Prior to operation, power is supplied to all of the units or modules. Each of the units or modules becomes ready for operation upon manually depressing the reset switch 104, a momentary action switch, which places a "logic one" or "high" state pulse on the reset terminal of each of the flip-flops and places them in the reset state. The reset switch 104 also places a "logic one" or "high" state pulse on the reset of each of the counters to place them in the zero count state, i.e., counters all cleared and ready for counting.
To start the operation, one of the modules or units (as an example, module 6) is made to transmit a pulse train of a preselected duration of 1 kHz pulses through the air by modulated radio frequency and through the fluid medium under investigation by acoustic propagation. The length or duration of the pulse train of 1 kHz pulses is so chosen that its duration is longer than the time for the acoustic signal starting from the preselected transmitting module to reach the preselected receiving module. This is accomplished by manually depressing the start switch 28 as shown in FIG. 2. The start switch 28 is a momentary action switch which places a "logic one" or "high" state pulse on the reset terminal 30 of the transmit counter 16, a four-digit decade counter, to assure a zero start and places a "logic one" or "high" state pulse on the set input terminal 32 of the transmit flip-flop 24 causing it to go into the set position. The output at terminal 27 of the flip-flop 24 goes to a "logic one" or "low" state when the flip-flop 24 is set. This "logic one" or "low" state signal goes to the enable input of the transmit counter 16 which enables counter 16 to count 1 kHz pulses from 1 kHz clock 10. The output at terminal 26 of the transmit flip-flop 24 goes to the "logic one" or "high" state. This signal goes to the input of AND T circuit 18 and allows the 1 kHz pulses from 1 kHz clock 10 to go to the RF modulator 36 and to fluid acoustic transmitter 38 simultaneously.
The pulse train of selected duration of 1 kHz pulses is used to modulate a high radio frequency signal, acting as a carrier, in the RF modulator 36. The output of RF modulator 36 at terminal 40 is then transmitted by RF transmitter 42 through the RF antenna 44. Simultaneously, the pulse train of 1 kHz pulses is transmitted directly by the acoustic transmitter 38 by feeding its output at terminal 46 to the acoustic projector 48 and then into the flluid medium under test. Both the RF signals and the acoustic signals are received by the receiving sections of the other two units or modules (module 7 and module 8).
The RF signals and the acoustic signals are received by both units, module 7 and module 8. Since both of these units or modules are identical in operation, the operation of one of the units or modules is described here, although both of the units or modules operate simultaneously. For purposes of description provided below, the operation of unit 7 is selected and a block diagram of the receiving section of module 7 is shown in FIG. 3.
The transmitted RF signal is received by antenna 44' and is sent to the RF receiver 50, demodulated by the RF demodulator 52, and clipped by clipper 1 circuit 56, providing the terminal 58 of clipper 56 with a pulse train of nearly square wave pulses. The first pulse in the pulse train triggers one shot 1 circuit 60, a Retriggerable Monostable Multi-Vibrator, with a time constant long enough to hold the one shot 1 circuit 60 in the "logic one" or "high" state between incoming 1 kHz pulses of the pulse train. The "logic one" or "high" state signal on output terminal 66 of the one shot 1 circuit 60 is used as a clock pulse for RF flip-flop 70 which is an edge triggered C-D flip-flop. Since the RF flip-flop 70 had been set in the reset position previously, the output at terminal 72 will be in the "logic one" or "high" state. The "logic one" or "high" state signal on the input terminal 74 of the RF flip-flop 70 will cause it to go into the set condition when it receives the leading edge of the pulse from one shot 1 circuit 60.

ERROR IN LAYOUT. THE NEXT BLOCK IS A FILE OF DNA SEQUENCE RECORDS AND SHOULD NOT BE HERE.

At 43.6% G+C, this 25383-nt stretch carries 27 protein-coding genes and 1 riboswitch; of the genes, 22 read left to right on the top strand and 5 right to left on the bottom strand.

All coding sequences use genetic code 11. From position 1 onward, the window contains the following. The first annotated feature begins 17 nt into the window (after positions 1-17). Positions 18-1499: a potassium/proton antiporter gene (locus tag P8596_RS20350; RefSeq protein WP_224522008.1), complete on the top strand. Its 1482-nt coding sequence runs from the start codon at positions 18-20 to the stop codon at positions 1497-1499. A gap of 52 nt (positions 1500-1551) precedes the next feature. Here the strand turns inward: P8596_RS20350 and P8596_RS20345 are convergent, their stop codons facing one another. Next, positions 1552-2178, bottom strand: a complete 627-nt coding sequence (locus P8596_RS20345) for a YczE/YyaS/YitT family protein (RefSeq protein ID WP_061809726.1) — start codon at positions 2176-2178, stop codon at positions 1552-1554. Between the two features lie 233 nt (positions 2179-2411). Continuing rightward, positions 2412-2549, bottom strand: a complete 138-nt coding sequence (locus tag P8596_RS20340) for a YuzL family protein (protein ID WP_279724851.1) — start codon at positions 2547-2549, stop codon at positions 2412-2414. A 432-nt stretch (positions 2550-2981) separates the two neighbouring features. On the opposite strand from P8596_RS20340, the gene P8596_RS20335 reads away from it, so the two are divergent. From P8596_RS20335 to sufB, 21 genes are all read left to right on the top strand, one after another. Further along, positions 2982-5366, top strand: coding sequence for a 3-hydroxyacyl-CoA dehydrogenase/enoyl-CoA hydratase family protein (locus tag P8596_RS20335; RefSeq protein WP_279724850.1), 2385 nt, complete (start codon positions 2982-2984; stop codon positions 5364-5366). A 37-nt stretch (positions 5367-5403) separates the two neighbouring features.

The "logic one" or "high" state signal on the output terminal 76 of the RF flip-flop 70 will be gated through AND 1 circuit 80 since the other input to AND 1 gate 80 comes from the output terminal 124 of the acoustic flip-flop 118 and is normally in the "logic one" or "high" state. The output at terminal 8 of AND 1 circuit 80 is fed to terminal 84 of inverter circuit 86 and is inverted to form the enable signal at terminal 88 of counter 1 circuit 90 which is a six-digit decade counter. With the counter 90 enabled, the 100 kHz signal from the 100 kHz clock 92 is counted until the counter 90 is disabled.
The acoustic signal is received sometime after the RF signal is received. The acoustic signal is converted to an electrical output by acoustic hydrophone 48', amplified in acoustic receiver 144, filtered through bandpass filter 146, and clipped in clipper 2 circuit 148 to form another pulse train of nearly square wave pulses which are delayed both timewise and phase-wise from the pulses of the pulse train from the received RF signal. The first pulse in the pulse train triggers one shot 2 circuit 154 which is a retriggerable monostable multi-vibrator with a time constant long enough to hold one shot 2 circuit 154 in "logic one" or "high" state between the incoming 1 kHz pulses. The "logic one" output signal at terminal 164 of one shot 2 circuit 154 is used as a clock pulse for the acoustic flip-flop 118, an edge triggered C-D flip-flop. Since the acoustic flip-flop 118 had been set in the reset position previously, its output at terminal 124 will be "logic one". The "logic one" or "high" state signal on the input at terminal 128 of the acoustic flip-flop 118 will cause the flip-flop to go into the set condition with the leading edge of the pulse from the one shot 2 circuit 154, providing a "logic zero" or "low" state signal from output terminal 124 of the acoustic flip-flop 118. This "logic zero" or "low" state signal will turn off the AND 1 gate 80 and cause counter 1 circuit 90 to be disabled and latch the total count. The count latched in counter 90 is the number of 10 microsecond intervals between the receipt of the RF signal and the acoustic signal, giving a gross measurement of time.